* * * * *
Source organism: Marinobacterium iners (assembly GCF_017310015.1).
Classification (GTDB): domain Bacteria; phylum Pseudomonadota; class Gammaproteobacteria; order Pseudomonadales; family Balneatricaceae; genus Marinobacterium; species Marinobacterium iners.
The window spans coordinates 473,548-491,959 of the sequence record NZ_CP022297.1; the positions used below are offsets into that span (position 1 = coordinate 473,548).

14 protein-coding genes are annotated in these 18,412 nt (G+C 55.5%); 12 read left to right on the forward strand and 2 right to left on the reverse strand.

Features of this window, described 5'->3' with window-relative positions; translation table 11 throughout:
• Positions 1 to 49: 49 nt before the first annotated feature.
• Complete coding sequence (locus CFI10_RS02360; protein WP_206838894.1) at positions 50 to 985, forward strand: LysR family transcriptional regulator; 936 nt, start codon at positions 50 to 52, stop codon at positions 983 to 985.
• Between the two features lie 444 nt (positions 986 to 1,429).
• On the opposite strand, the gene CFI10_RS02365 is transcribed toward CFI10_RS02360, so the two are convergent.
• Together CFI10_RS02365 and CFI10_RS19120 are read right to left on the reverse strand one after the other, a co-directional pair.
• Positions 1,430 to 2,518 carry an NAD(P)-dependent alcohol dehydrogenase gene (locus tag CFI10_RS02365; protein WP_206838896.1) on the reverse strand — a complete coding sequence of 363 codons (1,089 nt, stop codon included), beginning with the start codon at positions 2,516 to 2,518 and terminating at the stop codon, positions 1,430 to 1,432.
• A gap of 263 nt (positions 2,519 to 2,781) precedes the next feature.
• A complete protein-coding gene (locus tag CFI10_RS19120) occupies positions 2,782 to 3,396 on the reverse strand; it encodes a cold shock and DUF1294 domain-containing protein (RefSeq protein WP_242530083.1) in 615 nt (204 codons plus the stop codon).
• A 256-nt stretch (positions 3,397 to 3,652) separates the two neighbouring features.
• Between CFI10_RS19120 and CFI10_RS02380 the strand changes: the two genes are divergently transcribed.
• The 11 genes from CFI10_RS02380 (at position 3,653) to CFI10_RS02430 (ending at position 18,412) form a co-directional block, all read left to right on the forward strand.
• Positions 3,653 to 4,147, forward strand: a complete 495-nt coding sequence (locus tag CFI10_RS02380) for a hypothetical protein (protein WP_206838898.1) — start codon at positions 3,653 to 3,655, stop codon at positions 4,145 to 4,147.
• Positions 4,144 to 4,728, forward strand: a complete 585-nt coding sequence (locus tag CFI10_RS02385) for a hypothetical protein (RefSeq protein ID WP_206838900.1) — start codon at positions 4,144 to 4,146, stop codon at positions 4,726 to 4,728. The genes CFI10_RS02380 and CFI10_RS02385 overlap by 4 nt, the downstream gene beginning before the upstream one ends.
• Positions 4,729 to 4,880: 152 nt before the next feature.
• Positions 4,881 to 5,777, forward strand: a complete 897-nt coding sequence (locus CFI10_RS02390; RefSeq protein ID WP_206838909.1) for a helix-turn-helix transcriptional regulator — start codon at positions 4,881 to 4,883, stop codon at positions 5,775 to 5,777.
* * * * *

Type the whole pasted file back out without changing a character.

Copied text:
Source organism: Marinobacterium iners (assembly GCF_017310015.1).
Classification (GTDB): domain Bacteria; phylum Pseudomonadota; class Gammaproteobacteria; order Pseudomonadales; family Balneatricaceae; genus Marinobacterium; species Marinobacterium iners.
The window spans coordinates 473,548-491,959 of the sequence record NZ_CP022297.1; the positions used below are offsets into that span (position 1 = coordinate 473,548).

14 protein-coding genes are annotated in these 18,412 nt (G+C 55.5%); 12 read left to right on the forward strand and 2 right to left on the reverse strand.

Features of this window, described 5'->3' with window-relative positions; translation table 11 throughout:
• Positions 1 to 49: 49 nt before the first annotated feature.
• Complete coding sequence (locus CFI10_RS02360; protein WP_206838894.1) at positions 50 to 985, forward strand: LysR family transcriptional regulator; 936 nt, start codon at positions 50 to 52, stop codon at positions 983 to 985.
• Between the two features lie 444 nt (positions 986 to 1,429).
• On the opposite strand, the gene CFI10_RS02365 is transcribed toward CFI10_RS02360, so the two are convergent.
• Together CFI10_RS02365 and CFI10_RS19120 are read right to left on the reverse strand one after the other, a co-directional pair.
• Positions 1,430 to 2,518 carry an NAD(P)-dependent alcohol dehydrogenase gene (locus tag CFI10_RS02365; protein WP_206838896.1) on the reverse strand — a complete coding sequence of 363 codons (1,089 nt, stop codon included), beginning with the start codon at positions 2,516 to 2,518 and terminating at the stop codon, positions 1,430 to 1,432.
• A gap of 263 nt (positions 2,519 to 2,781) precedes the next feature.
• A complete protein-coding gene (locus tag CFI10_RS19120) occupies positions 2,782 to 3,396 on the reverse strand; it encodes a cold shock and DUF1294 domain-containing protein (RefSeq protein WP_242530083.1) in 615 nt (204 codons plus the stop codon).
• A 256-nt stretch (positions 3,397 to 3,652) separates the two neighbouring features.
• Between CFI10_RS19120 and CFI10_RS02380 the strand changes: the two genes are divergently transcribed.
• The 11 genes from CFI10_RS02380 (at position 3,653) to CFI10_RS02430 (ending at position 18,412) form a co-directional block, all read left to right on the forward strand.
• Positions 3,653 to 4,147, forward strand: a complete 495-nt coding sequence (locus tag CFI10_RS02380) for a hypothetical protein (protein WP_206838898.1) — start codon at positions 3,653 to 3,655, stop codon at positions 4,145 to 4,147.
• Positions 4,144 to 4,728, forward strand: a complete 585-nt coding sequence (locus tag CFI10_RS02385) for a hypothetical protein (RefSeq protein ID WP_206838900.1) — start codon at positions 4,144 to 4,146, stop codon at positions 4,726 to 4,728. The genes CFI10_RS02380 and CFI10_RS02385 overlap by 4 nt, the downstream gene beginning before the upstream one ends.
• Positions 4,729 to 4,880: 152 nt before the next feature.
• Positions 4,881 to 5,777, forward strand: a complete 897-nt coding sequence (locus CFI10_RS02390; RefSeq protein ID WP_206838909.1) for a helix-turn-helix transcriptional regulator — start codon at positions 4,881 to 4,883, stop codon at positions 5,775 to 5,777.